The integrated project team (City and OSEG) achieved the various planning approvals that were required for the overall redevelopment following Council direction in June 2010 for staff to initiate the required planning approvals processes. This included a rezoning to allow for the commercial and residential components of the redevelopment, site plan approval through a two-stage site plan approval process, and heritage approvals for the relocation of the Horticulture Building and amendments to the Ontario Heritage Trust (OHT) Easement. Final approval of the zoning changes by the Ontario Municipal Board was given in the spring of 2011; final heritage approvals were obtained from Council for the relocation of the Horticulture Building in early summer 2011 and from the OHT under the OHT Heritage Easement provisions in the fall of 2012; and the first-stage approval of the site plan was given by Council in November 2010, with the stage-2 site plan approval being given by staff under delegated approval authority in January 2012.
The overall revitalization plans, on which the planning approvals were based, were developed through an ongoing design review process involving two independent Council-appointed design review panels. Through the formal planning approvals process, numerous design documents were established that set out the guidelines, principles and directions for the design and overall development program and included a number of detailed technical studies. A number of key studies were centered on the development of a comprehensive transportation strategy focused on sustainable transportation. Also, in the winter of 2011, the City held an international design competition for the design of the Urban Park.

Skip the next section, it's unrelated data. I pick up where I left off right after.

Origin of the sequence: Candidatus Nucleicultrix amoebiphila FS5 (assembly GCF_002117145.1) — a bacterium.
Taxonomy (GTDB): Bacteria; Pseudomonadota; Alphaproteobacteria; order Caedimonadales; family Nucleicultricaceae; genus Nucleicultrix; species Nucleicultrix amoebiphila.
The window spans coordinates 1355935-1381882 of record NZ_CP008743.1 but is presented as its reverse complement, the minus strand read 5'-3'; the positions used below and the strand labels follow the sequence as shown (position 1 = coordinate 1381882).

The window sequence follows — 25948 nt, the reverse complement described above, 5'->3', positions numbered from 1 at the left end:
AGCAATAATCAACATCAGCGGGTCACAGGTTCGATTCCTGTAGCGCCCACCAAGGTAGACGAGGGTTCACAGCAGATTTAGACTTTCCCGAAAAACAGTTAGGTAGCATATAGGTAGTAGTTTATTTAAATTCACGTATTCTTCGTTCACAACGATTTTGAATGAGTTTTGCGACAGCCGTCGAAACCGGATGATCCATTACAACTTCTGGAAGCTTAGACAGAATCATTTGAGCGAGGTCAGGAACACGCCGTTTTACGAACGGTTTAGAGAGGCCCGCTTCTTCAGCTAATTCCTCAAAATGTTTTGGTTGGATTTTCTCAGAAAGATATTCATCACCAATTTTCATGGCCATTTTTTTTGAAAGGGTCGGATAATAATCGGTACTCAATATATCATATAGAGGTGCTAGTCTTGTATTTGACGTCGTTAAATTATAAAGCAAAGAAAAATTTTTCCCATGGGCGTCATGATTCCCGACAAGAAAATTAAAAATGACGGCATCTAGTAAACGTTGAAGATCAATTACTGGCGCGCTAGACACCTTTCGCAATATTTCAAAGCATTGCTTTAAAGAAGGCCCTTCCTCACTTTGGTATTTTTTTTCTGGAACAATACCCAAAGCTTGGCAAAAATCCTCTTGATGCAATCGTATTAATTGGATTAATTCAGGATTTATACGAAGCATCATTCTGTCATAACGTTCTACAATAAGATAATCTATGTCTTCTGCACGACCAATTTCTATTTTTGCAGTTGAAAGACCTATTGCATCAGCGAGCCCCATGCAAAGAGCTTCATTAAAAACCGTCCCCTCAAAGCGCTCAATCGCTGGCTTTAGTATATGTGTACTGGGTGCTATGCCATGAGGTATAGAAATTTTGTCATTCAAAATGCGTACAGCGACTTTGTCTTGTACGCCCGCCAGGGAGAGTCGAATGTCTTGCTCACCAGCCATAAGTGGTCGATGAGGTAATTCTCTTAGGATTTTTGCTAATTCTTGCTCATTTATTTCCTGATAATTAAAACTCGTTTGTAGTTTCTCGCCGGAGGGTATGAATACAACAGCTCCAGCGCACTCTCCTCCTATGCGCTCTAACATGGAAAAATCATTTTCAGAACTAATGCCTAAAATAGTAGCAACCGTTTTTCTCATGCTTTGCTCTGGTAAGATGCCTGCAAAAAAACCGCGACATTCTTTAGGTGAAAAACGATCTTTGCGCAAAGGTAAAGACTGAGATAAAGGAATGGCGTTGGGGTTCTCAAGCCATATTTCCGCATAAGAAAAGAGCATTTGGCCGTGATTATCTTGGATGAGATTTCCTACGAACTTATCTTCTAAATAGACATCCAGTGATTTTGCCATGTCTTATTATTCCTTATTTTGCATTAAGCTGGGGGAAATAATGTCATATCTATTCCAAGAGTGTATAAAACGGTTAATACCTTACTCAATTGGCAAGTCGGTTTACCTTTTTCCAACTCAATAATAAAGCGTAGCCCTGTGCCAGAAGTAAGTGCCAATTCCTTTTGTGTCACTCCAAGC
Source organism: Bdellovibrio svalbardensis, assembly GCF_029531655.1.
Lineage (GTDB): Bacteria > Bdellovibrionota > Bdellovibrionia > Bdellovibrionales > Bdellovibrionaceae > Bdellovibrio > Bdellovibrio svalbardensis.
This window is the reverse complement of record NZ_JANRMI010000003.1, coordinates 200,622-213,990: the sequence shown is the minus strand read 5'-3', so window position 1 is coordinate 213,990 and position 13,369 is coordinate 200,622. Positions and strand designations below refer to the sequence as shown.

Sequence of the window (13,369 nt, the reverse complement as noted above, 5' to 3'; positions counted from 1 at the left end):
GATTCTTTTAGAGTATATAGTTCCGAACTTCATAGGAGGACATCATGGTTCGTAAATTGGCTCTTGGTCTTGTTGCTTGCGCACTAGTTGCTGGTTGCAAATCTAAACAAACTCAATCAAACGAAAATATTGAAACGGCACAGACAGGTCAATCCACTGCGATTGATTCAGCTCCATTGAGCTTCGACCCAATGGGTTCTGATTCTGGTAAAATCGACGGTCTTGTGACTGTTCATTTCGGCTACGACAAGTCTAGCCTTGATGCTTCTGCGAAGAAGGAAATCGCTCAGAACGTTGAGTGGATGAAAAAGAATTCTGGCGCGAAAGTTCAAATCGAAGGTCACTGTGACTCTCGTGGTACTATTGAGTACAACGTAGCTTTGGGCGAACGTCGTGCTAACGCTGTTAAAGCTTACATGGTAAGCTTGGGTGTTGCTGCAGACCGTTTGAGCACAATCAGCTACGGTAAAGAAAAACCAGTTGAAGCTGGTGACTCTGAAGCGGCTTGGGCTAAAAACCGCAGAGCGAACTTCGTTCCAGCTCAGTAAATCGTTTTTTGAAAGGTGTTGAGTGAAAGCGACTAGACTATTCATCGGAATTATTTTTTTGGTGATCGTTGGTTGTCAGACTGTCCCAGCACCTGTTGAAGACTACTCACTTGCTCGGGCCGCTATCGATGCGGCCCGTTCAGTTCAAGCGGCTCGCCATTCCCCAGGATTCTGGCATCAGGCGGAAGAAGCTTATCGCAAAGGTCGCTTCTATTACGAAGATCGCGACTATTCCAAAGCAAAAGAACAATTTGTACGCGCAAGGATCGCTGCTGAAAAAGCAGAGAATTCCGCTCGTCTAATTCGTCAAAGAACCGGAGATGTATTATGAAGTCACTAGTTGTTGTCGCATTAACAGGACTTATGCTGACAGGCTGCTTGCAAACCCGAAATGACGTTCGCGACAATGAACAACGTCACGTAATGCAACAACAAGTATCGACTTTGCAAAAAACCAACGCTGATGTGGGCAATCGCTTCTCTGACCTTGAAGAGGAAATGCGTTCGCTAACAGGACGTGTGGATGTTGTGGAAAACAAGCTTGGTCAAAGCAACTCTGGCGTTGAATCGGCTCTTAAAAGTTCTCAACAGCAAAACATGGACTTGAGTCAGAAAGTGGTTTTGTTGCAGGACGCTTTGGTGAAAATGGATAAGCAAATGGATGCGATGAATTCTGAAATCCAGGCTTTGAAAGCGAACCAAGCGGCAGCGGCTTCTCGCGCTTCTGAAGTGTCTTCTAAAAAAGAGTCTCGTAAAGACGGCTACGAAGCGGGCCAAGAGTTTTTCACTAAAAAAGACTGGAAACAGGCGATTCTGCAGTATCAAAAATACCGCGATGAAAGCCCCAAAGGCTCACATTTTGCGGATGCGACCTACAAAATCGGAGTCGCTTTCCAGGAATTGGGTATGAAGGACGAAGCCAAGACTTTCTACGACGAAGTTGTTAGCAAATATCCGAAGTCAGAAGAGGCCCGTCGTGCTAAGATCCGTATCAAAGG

As part of the process in securing approval from the OHT for the redevelopment, a new heritage easement was established which recognizes the significant improvements made at Lansdowne. It continues the protection that was provided under the initial easement for the Aberdeen Pavilion and added the relocated Horticulture Building as a protected building under the easement. The new easement also defined new and enhanced view corridors that were established for these buildings. City Council also re-designated the Horticulture Building in the summer of 2014 after its relocation to reinstate the municipal heritage designation that was temporarily removed to allow for the relocation and adaptive re-use.
In addition to, and as part of, the municipal planning approvals, federal and provincial approvals were also required for storm water management (federal approvals being required due to the site draining into the Rideau Canal), and provincial approvals were required for environmental remediation of the site, which was considered a brownfields property. To achieve this approval, the City worked with the Ministry of Environment (MOE) to establish a process for addressing the impacted soil and environmental considerations at the site. Contaminated material was removed from the northern portion of the site where part of the parking garage is located, with much of this soil being used to establish a berm feature to define the eastern side of the stadium. This achieved a key design objective for a stadium in a park. Through this process, the City secured the required Record of Site Condition (RSC) for the project.